Monday, 27 November 2017

Steve Smith: more evidence that we've been playing cricket all wrong, and other Ashes notes...

It was said of Brian Lara that he had three shots that he could play to any one delivery. The genius of the great man was that he almost always chose the right one. Steve Smith often looks like he is playing three shots to each ball he faces, while taking his dog for a walk as well, but the results in the scorebook place him at batting's highest table.

His 141 at Brisbane took his Test average back over 60. In Australia it's 72. Since 2014, his year-end returns have been 1,146 runs at 81.85, 1,474 at 73.70, 1,079 at 71.93 and, in 2017, with three games to go, 842 at 64.76. He has made 19 Test hundreds in those four years. It goes beyond 'form'. It is sustained excellence at a level few have reached.

Cricket's rhythms are different now even to December 2006, when Ricky Ponting was averaging 59.99 after 107 Test matches. They are a lifetime apart from the Summer of 1948, when Bradman walked away with 99.94, swing compared to garage. Bradman's 19 hundreds took him 20 years. Yet Smith, in his oddness, is more Bradman-esque than almost anyone since.

The Don remains cricket's great outlier, its deepest mystery, thirty per cent better than anybody else. In The Nightwatchman and The Meaning of Cricket, I've written about Tony Shillinglaw, who has spent years unravelling and then mimicking Bradman's quirky, self-taught principles. He sees Bradman as cricket's road not taken. The game has chosen to write him off as some kind of cosmic fluke rather than trying to understand and teach what he did.

In Steve Smith, Shillinglaw observes some of the keys to the Don's game, especially the backlift and downswing that is key to Bradman's 'Rotary Method'. Smith may not move like Bradman, but his bat arrives at the ball along a similar pathway. He has Bradman's disdain for orthodoxy too. The only video analysis he watches is of himself scoring runs, to keep up his confidence, and after a couple of low Shield scores recently, he decided he'd change his grip. He plays on feel, the nature of which which is mysterious to everyone but him.

England's plans for him hover around bowling a fifth stump line. "He doesn’t seem to get lbw or bowled too much." Stuart Broad said. "If you look at the past four years in Australia, he’s had one bowled on 170 when trying to hit it out the ground and a couple of lbws when it was reversing. The best batsmen don’t miss straight balls and the outside edge is his biggest threat. If we get a pitch with any sideways movement and more pace it brings the edge into play."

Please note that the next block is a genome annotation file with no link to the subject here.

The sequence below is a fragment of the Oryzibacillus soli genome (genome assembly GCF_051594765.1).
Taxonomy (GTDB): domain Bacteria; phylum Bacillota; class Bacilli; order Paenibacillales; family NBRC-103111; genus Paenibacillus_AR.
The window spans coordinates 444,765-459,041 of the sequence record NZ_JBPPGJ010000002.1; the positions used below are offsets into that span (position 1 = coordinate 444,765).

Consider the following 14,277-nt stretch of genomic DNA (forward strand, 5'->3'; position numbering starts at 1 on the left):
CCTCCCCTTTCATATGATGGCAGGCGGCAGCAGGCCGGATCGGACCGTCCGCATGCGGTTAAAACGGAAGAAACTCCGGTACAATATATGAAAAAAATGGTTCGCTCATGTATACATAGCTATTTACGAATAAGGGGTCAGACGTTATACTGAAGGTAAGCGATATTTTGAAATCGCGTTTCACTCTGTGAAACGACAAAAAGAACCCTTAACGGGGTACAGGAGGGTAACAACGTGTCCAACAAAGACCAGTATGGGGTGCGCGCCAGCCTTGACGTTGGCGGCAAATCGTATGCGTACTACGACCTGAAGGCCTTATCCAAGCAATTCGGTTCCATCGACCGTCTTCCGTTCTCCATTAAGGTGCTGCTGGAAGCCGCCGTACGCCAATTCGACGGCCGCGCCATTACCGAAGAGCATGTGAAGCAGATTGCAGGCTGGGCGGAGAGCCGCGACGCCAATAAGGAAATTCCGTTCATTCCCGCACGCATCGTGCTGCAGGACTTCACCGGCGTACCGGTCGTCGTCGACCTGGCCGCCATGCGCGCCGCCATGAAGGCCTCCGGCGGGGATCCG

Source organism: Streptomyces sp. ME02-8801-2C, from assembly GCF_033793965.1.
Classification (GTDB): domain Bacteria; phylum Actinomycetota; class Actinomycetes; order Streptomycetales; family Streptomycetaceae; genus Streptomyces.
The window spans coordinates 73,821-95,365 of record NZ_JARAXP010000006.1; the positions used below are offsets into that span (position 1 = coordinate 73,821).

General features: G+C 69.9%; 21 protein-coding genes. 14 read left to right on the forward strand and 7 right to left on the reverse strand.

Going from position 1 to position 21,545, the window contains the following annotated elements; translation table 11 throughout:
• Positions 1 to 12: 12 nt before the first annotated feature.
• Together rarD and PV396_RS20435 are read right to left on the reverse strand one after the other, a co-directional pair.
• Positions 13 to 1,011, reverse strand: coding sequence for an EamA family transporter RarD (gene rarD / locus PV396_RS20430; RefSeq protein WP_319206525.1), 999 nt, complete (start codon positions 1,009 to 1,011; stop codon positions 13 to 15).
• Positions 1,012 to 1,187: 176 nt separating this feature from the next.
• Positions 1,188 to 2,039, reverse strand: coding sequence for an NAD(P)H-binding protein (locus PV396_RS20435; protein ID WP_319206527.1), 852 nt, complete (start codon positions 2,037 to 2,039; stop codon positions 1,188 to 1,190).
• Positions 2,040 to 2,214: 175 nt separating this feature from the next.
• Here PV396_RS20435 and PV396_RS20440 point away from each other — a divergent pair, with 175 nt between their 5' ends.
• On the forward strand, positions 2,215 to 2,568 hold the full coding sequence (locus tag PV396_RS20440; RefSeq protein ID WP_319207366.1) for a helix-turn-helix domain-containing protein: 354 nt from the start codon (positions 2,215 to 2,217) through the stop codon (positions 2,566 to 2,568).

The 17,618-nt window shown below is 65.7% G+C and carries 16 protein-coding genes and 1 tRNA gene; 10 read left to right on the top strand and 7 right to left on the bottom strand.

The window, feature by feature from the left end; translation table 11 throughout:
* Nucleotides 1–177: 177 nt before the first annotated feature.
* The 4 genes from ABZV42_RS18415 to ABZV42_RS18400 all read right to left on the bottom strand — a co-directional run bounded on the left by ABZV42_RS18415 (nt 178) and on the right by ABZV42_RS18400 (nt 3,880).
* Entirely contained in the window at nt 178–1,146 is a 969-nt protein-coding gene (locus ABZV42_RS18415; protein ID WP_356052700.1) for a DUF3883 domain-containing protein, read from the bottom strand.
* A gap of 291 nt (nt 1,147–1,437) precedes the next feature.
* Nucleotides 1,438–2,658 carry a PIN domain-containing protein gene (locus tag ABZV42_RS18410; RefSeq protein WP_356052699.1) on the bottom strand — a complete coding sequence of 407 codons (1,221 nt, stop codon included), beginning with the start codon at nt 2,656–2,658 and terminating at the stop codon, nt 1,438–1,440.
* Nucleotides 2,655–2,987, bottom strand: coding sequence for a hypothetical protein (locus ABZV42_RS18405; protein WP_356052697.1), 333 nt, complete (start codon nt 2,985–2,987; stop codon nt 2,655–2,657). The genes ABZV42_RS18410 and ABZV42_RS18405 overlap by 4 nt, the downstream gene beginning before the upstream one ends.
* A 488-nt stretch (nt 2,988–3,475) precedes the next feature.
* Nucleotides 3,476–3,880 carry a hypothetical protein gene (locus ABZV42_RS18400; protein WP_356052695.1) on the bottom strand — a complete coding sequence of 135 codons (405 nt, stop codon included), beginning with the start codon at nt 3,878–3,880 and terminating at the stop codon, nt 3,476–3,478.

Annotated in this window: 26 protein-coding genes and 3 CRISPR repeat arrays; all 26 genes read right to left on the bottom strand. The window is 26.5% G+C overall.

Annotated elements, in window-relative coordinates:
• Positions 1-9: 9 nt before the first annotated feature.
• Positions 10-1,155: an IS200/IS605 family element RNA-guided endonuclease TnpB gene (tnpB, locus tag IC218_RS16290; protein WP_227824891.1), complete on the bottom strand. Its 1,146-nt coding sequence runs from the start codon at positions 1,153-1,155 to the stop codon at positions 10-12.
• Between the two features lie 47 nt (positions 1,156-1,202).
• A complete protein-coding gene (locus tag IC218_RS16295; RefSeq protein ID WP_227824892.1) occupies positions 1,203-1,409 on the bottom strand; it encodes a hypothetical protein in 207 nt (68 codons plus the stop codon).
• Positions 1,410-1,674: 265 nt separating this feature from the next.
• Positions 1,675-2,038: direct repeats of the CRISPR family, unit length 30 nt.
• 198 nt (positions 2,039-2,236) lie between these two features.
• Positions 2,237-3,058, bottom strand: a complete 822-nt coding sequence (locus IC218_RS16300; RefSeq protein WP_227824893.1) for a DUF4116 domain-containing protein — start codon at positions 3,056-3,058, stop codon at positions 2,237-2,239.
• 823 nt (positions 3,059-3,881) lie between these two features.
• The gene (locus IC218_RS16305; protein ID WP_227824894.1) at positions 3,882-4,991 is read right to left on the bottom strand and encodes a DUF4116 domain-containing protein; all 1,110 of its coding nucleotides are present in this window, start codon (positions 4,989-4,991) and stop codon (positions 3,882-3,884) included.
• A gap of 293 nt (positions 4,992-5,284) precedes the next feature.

Broad seemed delighted when Smith called the tactic "defensive", and its outcome was a slower than usual matchwinning hundred. It seems something of a fool's paradise: Smith isn't dismissed bowled or LBW because everyone bowls a fifth stump line to him, and it becomes a self-fulfilling prophesy.

On commentary, Geoffrey Boycott proposed something else. Bowl stump to stump and pack the leg side. Not exactly Bodyline, but a new type of leg theory. It may at least offer the pleasure of watching a modern great solve a new problem.

Leaving Nathan

One of the more astonishing stats to emerge from Brisbane was that of the 360 deliveries Nathan Lyon sent down, 11 - 3.05% - would have hit the stumps. It's the kind of percentage that seems more applicable to the raging turn of early-years Murali than a more modest, over-spinning offie like Lyon. It also suggests that there is a way of playing against him, even for England's left handers, that doesn't involve propping hopefully and defensively forwards to every ball. Disrupting Lyon is the key to Australia's seamers bowling longer and more often, and to them retaining the energy to bounce out England's tail quickly when it's exposed. Once you realise he's not even bowling at the stumps, you can start to put a strategy in place.


Rootmaths enters new Andy Murray phase

Since scoring 766 runs in 2010-11, Alastair Cook's returns in Australia have been 13, 65, 3, 1, 72, 0, 27, 51, 7, 7, 2, 7 - in all 255 at 21.25. His career Down Under has been an odd one. His first tour, in 2006-7, realised 276 runs at 26.70, in 2010-11, 766 at 127.66, and 2013-14, 246 at 24.60. In all, he has played 16 Tests, of which Australia have won 12 and drawn one. On three of his tours - including this one - England have lost every Test (so far). The early hook shot that dismissed him in the second innings at Brisbane was one of his less phlegmatic moments. Maybe the mad old place is finally getting to him...

Joe Root, meanwhile, has a difficult stat of his own to reckon with. As one of batting's new 'Big Four', he has 13 Test hundreds from 112 innings, to Kane Williamson's 17 from 110, Kohli's 19 from 104, and Smith's 21 from 105. Root passes fifty once every 2.4 innings, more often than any of the other three, but gets to a hundred once every 8.6, a stat skewed even further by the fact that all but one of his hundreds have been scored in the first innings. By contrast, Smith gets a hundred once every five innings, Kohli every 5.5 and Williamson every 6.4.
Kohli has made five double centuries since 2016 and three other hundreds, two of which were unbeaten. Only twice during that run did he pass fifty without getting to three figures. Smith has made eight centuries since 2016, and six other fifties. Root, who has played 25 games in that period to Kohli's 21 and Smith's 19, has five hundreds, including one double, and 14 fifties, plus innings of 48 and 49.
He is remarkably consistent, but in this Big Four, he is shaping up as the Andy Murray figure, better than the rest, yet watching others blaze on ahead.



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